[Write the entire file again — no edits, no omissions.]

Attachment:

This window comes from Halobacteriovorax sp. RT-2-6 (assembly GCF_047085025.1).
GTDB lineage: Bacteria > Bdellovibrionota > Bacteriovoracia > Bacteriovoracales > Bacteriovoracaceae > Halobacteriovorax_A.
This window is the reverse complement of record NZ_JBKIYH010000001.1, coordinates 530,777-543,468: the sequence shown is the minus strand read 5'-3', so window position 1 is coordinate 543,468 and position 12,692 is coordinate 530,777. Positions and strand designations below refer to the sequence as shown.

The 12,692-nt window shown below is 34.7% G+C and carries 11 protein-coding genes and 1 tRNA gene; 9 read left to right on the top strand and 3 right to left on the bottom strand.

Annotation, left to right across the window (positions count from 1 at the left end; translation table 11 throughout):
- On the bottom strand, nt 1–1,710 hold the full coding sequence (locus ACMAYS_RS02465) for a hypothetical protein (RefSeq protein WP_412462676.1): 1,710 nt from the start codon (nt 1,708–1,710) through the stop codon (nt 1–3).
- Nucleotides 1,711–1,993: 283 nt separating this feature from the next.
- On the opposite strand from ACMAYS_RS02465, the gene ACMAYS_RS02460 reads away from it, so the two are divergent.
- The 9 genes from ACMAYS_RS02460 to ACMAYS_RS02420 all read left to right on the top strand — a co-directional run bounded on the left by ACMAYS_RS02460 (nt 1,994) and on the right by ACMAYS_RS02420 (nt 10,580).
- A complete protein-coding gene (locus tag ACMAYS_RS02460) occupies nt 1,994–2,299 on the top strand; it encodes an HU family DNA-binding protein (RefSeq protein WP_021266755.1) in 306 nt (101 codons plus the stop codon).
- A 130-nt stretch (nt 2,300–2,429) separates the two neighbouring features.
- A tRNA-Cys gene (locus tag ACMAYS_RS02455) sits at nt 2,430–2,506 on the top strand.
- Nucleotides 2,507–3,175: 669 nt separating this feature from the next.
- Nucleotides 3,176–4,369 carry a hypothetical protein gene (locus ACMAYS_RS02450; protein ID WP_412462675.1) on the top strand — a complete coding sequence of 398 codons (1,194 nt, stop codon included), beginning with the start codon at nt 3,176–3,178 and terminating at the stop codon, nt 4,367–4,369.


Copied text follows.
This window comes from Halobacteriovorax sp. RT-2-6 (assembly GCF_047085025.1).
GTDB lineage: Bacteria > Bdellovibrionota > Bacteriovoracia > Bacteriovoracales > Bacteriovoracaceae > Halobacteriovorax_A.
This window is the reverse complement of record NZ_JBKIYH010000001.1, coordinates 530,777-543,468: the sequence shown is the minus strand read 5'-3', so window position 1 is coordinate 543,468 and position 12,692 is coordinate 530,777. Positions and strand designations below refer to the sequence as shown.

The 12,692-nt window shown below is 34.7% G+C and carries 11 protein-coding genes and 1 tRNA gene; 9 read left to right on the top strand and 3 right to left on the bottom strand.

Annotation, left to right across the window (positions count from 1 at the left end; translation table 11 throughout):
- On the bottom strand, nt 1–1,710 hold the full coding sequence (locus ACMAYS_RS02465) for a hypothetical protein (RefSeq protein WP_412462676.1): 1,710 nt from the start codon (nt 1,708–1,710) through the stop codon (nt 1–3).
- Nucleotides 1,711–1,993: 283 nt separating this feature from the next.
- On the opposite strand from ACMAYS_RS02465, the gene ACMAYS_RS02460 reads away from it, so the two are divergent.
- The 9 genes from ACMAYS_RS02460 to ACMAYS_RS02420 all read left to right on the top strand — a co-directional run bounded on the left by ACMAYS_RS02460 (nt 1,994) and on the right by ACMAYS_RS02420 (nt 10,580).
- A complete protein-coding gene (locus tag ACMAYS_RS02460) occupies nt 1,994–2,299 on the top strand; it encodes an HU family DNA-binding protein (RefSeq protein WP_021266755.1) in 306 nt (101 codons plus the stop codon).
- A 130-nt stretch (nt 2,300–2,429) separates the two neighbouring features.
- A tRNA-Cys gene (locus tag ACMAYS_RS02455) sits at nt 2,430–2,506 on the top strand.
- Nucleotides 2,507–3,175: 669 nt separating this feature from the next.
- Nucleotides 3,176–4,369 carry a hypothetical protein gene (locus ACMAYS_RS02450; protein ID WP_412462675.1) on the top strand — a complete coding sequence of 398 codons (1,194 nt, stop codon included), beginning with the start codon at nt 3,176–3,178 and terminating at the stop codon, nt 4,367–4,369.